Margaret Irvine McDowell, the third daughter of Colonel Joseph, of Danville, was the first wife of Joseph Sullivant, of Columbus, a younger brother of Michael.  Mr. Joseph Sullivant’s second wife was Mary Eliza Brashear, granddaughter of Judge William McDowell.  He was a man of cultivated tastes, devoted to scientific pursuits, too public spirited for his own welfare in a pecuniary sense, and did much to develop literary and scientific ambitions and enterprises in his native Columbus.  In many ways a public benefactor, in all ways he was a useful citizen, and at all times a gentleman.  He lived to a venerable and respected old age.  His first wife died in giving birth to their only child, Margaret Irvine Sullivant, the wife of Henry B. Carrington, a brigadier-general of volunteers in the Union army, colonel of the Eighteenth Regular Infantry, now on the retired list – a gallant and capable officer.  Mrs. Carrington is dead; two worthy sons survive her.

Magdalen, the fourth daughter of Colonel Joseph McDowell, of Danville, married Caleb Wallace, a lawyer, of Danville; her husband was a grandson of Judge Caleb Wallace, of the Kentucky Court of Appeals, whose wife was a sister of Colonel William Christian.  Mrs. Magdalen Wallace is still living, in Danville, blessed with two manly sons, McDowell and Woodford.

McFerran’s Buried In Bellevue Cemetery

Earlier in the week I published a post on James B. McFerran and his family – originally immigrants from Ireland before the beginning of the American revolution.  To read more about this family click here.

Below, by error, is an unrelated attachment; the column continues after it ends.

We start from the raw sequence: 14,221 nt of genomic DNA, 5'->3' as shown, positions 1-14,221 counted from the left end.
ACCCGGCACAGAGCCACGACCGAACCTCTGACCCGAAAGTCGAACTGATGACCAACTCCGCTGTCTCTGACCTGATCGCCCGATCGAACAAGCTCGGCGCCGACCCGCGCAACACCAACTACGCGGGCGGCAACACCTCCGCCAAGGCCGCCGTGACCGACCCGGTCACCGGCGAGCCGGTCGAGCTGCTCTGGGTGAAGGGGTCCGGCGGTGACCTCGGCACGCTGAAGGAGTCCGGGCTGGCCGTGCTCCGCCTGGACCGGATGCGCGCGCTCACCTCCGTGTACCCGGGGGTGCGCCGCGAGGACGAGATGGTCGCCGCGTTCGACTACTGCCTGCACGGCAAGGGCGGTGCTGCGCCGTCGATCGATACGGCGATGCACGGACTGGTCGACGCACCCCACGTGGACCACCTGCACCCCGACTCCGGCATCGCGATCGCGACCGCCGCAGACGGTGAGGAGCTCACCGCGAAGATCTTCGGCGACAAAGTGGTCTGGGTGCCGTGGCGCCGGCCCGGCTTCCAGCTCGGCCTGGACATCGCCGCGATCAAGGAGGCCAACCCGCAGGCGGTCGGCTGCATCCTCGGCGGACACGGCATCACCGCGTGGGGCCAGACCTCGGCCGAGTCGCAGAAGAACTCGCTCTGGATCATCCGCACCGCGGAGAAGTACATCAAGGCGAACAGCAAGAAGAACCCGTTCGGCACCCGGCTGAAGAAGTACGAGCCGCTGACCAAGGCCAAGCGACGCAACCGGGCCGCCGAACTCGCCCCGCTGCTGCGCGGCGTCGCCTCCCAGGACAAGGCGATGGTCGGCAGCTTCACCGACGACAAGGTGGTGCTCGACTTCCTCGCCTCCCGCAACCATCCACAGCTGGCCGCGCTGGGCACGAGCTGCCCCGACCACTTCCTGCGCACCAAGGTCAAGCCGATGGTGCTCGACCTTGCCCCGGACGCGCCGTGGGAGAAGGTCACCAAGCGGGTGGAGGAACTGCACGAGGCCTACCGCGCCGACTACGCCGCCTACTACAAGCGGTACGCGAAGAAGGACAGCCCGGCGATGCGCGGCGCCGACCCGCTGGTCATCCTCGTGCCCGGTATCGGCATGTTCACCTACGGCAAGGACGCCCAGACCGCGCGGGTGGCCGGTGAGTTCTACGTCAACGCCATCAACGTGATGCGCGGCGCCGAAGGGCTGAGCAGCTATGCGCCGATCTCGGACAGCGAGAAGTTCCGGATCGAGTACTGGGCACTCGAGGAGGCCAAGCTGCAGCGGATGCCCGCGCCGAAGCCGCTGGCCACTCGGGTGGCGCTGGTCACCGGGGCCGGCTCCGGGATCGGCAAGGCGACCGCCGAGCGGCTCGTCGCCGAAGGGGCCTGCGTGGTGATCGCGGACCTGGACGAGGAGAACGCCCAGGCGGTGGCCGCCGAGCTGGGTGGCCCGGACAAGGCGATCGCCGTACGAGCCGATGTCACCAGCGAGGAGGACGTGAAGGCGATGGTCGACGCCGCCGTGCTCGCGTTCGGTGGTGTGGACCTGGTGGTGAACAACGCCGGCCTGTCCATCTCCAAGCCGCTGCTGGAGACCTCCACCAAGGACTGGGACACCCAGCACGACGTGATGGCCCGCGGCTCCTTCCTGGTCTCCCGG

Yesterday Ritchey and I visited Bellevue Cemetery in Danville, Boyle County, where many of the family are buried.  The larger stone is for the parents of James B. – James M. and Ruth Brown McFerran.

Mrs. Ruth B. McFerran, born October 31, 1811, died September 26, 1885.  ‘There remaineth therefore a rest to the people of God.’  Bellevue Cemetery, Danville, Boyle County, Kentucky.

J. M. McFerran, born November 26, 1809, died September 17, 1884.  ‘Ask his neighbors.’

I’ve never seen such a simple line on a gravestone, but it speaks volumes.

James B. McFerran

Mattie Davis McFerran, James’ wife.

Leila McFerran Farris, James and Mattie’s daughter.

Lucy M. Welch, 1846-1927.  James B.’s sister.

Elizabeth McFerran, wife of William Crow, 1837-1919.  James B.’s sister.

William Crow, 1831-1900.  James B.’s brother-in-law.

A few others are buried in this lot, probably grandchildren to James M. and Ruth Brown McFerran.

James B. McFerran of Boyle County

James B. McFerran came from a long line of paternal James’, his grandfather emigrating from Ireland in 1761.  In the 1870 Census of Boyle County, James, 28, was living with his parents, James M. and Ruth Brown McFerran.  He is listed as a lawyer, as well as his 24-year-old brother, William.  In the 1880 Census, four years after his marriage to Mattie Davis, the couple are listed as boarders in a hotel in Danville, run by J. P. Thorel, and with them lives their 3-year-old daughter, Lela B.